Understanding the Computational Requirements of Virtualized Baseband Units using a Programmable Cloud Radio Access Network Testbed

Tuyen X. Tran, Ayman Younis, Dario Pompili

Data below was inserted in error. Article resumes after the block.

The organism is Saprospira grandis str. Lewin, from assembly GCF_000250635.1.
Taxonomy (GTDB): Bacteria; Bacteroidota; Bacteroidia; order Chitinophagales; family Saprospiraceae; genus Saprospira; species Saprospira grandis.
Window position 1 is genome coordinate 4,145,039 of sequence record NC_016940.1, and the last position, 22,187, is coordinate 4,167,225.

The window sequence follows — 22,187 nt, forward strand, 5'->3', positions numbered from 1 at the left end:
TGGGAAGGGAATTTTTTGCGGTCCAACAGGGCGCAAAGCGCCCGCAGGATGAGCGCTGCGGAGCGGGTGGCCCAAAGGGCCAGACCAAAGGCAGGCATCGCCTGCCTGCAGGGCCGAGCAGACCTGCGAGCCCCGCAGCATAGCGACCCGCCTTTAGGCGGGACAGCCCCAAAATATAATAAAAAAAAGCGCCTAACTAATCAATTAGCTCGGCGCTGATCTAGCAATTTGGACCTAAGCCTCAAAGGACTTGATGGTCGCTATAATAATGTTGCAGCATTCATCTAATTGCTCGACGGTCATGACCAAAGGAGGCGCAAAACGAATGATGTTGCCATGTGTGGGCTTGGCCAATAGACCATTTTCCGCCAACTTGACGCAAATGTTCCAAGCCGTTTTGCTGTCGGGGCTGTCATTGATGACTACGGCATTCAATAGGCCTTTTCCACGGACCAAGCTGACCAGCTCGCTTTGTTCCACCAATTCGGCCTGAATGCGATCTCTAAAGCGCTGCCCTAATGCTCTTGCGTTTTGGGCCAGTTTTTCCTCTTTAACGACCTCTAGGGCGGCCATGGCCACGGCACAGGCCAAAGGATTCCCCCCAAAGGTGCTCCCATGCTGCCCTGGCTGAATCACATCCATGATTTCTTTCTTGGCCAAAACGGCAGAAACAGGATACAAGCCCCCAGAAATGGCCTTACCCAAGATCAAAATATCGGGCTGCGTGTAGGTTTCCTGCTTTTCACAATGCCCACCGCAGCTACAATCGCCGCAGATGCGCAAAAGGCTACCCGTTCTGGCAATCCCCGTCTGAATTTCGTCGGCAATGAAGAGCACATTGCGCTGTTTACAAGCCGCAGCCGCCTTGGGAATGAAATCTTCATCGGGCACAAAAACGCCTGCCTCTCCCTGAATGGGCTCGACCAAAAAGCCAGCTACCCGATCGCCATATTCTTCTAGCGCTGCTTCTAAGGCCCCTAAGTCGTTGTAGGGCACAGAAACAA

Cloud Radio Access Network (C-RAN) is emerging as a transformative architecture for the next generation of mobile cellular networks. In C-RAN, the Baseband Unit (BBU) is decoupled from the Base Station (BS) and consolidated in a centralized processing center. While the potential benefits of C-RAN have been studied extensively from the theoretical perspective, there are only a few works that address the system implementation issues and characterize the computational requirements of the virtualized BBU. In this paper, a programmable C-RAN testbed is presented where the BBU is virtualized using the OpenAirInterface (OAI) software platform, and the eNodeB and User Equipment (UEs) are implemented using USRP boards. Extensive experiments have been performed in a FDD downlink LTE emulation system to characterize the performance and computing resource consumption of the BBU under various conditions. It is shown that the processing time and CPU utilization of the BBU increase with the channel resources and with the Modulation and Coding Scheme (MCS) index, and that the CPU utilization percentage can be well approximated as a linear increasing function of the maximum downlink data rate. These results provide real-world insights into the characteristics of the BBU in terms of computing resource and power consumption, which may serve as inputs for the design of efficient resource-provisioning and allocation strategies in C-RAN systems.

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